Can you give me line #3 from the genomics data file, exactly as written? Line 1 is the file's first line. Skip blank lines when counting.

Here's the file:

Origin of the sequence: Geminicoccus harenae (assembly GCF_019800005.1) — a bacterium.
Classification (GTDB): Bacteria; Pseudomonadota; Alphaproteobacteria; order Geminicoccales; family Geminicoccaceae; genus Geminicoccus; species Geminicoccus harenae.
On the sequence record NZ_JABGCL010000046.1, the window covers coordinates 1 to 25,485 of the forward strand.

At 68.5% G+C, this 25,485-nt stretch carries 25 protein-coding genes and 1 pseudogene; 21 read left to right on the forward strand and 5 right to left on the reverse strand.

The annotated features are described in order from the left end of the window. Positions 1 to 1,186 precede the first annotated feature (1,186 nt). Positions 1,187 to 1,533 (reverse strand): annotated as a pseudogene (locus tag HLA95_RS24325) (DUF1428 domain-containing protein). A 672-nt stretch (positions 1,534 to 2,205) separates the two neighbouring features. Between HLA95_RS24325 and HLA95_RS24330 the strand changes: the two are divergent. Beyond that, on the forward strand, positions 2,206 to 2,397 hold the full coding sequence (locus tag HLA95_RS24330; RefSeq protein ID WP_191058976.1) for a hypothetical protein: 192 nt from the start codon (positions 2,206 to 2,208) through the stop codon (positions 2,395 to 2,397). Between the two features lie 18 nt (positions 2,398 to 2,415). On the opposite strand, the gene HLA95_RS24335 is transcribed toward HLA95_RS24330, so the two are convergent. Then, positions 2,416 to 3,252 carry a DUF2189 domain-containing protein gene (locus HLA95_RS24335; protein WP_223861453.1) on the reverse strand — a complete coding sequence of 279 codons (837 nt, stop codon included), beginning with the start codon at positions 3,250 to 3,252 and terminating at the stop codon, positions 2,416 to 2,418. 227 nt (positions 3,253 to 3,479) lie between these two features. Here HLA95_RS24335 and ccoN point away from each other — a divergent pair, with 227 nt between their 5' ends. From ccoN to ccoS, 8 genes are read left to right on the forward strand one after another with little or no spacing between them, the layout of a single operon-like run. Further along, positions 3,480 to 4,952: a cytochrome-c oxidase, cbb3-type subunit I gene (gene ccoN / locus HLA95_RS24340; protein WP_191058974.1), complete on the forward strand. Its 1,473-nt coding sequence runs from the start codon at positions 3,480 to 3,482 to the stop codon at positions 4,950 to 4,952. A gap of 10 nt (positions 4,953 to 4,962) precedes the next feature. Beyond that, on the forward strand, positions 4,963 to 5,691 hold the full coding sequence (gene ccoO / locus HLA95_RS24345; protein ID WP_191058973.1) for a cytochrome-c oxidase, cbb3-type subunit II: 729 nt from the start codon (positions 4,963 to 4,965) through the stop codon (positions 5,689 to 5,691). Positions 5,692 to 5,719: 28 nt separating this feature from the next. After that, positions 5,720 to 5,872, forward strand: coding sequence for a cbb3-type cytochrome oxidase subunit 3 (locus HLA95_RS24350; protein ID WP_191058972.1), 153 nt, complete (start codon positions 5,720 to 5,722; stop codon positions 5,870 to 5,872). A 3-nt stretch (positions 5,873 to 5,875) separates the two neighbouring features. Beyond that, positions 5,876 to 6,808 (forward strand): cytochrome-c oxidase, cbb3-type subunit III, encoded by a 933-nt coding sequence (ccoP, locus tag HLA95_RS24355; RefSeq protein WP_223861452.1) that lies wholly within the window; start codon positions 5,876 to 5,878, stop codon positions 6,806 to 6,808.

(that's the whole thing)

On the sequence record NZ_JABGCL010000046.1, the window covers coordinates 1 to 25,485 of the forward strand.